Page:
Working on the State Budget
The completion the fifth week is bringing the budget numbers into clearer perspective. The good news is the revenues have not dropped, but the bad news is that they have not increased very much. Here is an explanation from Senator Lyle Hillyard, the Executive Appropriations chair, on what the numbers will actually look like:
The budgeting process is very methodical. We begin with seven separate committees made up of members from both houses who meet regularly for the first month and listen to public testimony regarding the needs from those who fall within their budget jurisdiction. After many many hours of public meetings, the committee members, through an open voting process, make a list of expenditure recommendations.
After that process has been completed and the revenue numbers are in, all the priority lists are sent to the executive appropriations committee and the refining continues. The priorities lists always exceed the available amount and it is the job of the Senators and Representatives on the executive appropriations committee to whittle down the lists so they match the available expenditures.
[quote align=”right” color=”#062F6″]The priorities lists always exceed the available amount and it is the job of the Senators and Representatives on the executive appropriations committee to whittle down the lists so they match the available expenditures.[/quote] There are the obvious financial priorities of education (over half of the budget is spent there), social services, the justice system, higher education, and natural resources. Additionally there are critical ongoing funding needs for transportation infrastructure and building maintenance (roads and buildings are expensive to maintain but even more expensive to re-build). And then there are numerous special funding requests for everything from historic foundations and libraries to theaters and the planetarium. The question that first the sub-committees and then the executive appropriations committee must answer is a matter of appropriate appropriation; what is the best and most prudent use of your taxpayer dollar. This allocation process is something that I take very seriously.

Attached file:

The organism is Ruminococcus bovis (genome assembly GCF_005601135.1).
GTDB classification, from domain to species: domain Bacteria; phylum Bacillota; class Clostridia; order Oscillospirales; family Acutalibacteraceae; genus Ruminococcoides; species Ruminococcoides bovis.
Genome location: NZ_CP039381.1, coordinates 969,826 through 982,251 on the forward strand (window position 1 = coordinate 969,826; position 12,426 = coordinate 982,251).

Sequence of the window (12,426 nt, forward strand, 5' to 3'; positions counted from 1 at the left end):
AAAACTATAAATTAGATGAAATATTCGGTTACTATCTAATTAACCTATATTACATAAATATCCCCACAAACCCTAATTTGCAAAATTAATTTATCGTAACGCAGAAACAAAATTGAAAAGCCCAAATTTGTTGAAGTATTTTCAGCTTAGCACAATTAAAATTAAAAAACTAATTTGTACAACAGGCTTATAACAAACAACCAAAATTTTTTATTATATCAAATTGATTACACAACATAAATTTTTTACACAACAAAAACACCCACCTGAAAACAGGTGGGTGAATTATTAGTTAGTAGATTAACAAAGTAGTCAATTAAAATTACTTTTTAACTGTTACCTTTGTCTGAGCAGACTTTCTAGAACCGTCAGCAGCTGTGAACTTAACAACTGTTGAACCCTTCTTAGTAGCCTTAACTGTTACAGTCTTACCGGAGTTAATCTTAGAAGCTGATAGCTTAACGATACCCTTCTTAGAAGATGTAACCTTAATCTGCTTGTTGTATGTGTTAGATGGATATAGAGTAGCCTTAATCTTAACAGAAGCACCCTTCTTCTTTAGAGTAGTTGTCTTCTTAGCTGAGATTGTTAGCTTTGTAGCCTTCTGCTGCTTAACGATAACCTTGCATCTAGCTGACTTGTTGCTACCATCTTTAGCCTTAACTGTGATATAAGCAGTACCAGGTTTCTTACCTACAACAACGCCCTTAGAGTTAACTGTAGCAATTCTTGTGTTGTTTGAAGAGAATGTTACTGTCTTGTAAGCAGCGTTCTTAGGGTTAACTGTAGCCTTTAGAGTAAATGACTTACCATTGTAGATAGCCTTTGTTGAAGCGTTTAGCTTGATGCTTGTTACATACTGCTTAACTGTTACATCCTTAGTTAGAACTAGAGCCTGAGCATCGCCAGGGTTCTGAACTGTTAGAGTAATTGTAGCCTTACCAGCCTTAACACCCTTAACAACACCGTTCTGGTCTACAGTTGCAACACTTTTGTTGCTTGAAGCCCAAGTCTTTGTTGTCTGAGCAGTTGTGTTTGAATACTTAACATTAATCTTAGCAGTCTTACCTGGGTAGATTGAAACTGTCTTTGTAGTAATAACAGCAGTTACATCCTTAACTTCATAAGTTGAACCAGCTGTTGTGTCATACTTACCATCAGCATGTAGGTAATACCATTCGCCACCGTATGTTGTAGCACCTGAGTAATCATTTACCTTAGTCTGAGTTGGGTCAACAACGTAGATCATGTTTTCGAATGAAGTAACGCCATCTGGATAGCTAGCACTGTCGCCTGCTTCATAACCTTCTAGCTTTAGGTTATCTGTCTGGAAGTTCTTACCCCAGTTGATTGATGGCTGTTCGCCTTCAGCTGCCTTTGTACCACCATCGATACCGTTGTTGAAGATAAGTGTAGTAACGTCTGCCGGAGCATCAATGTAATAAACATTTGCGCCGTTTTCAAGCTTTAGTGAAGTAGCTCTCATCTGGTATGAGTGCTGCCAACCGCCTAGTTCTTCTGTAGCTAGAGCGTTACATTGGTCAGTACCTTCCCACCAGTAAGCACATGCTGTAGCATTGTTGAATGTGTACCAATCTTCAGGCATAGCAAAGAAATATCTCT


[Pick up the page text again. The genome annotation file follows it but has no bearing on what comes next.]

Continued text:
Overview of work and floor activities
Fight for Federal Lands
On Tuesday, a slate of bills dealing with Utah public lands were discussed in the Natural Resources, Agriculture and Environment Committee. There are two resolutions and two bills that work together giving the federal government a deadline to return the federally held lands in Utah to state control. Governor Herbert, The Utah Association of Counties, Utah School Boards Association, and the Utah Farm Bureau support the set of bills and the Attorney General¹s office will defend them. The federal government owns and controls 60 percent of Utah land. Controlling those lands means controlling the use and therefore the funds generated from those lands. There are many states struggling with this problem.
- In the NEWS: Utah Lawmakers want Legal fight for Federal Lands
Utah-Israel Trade Mission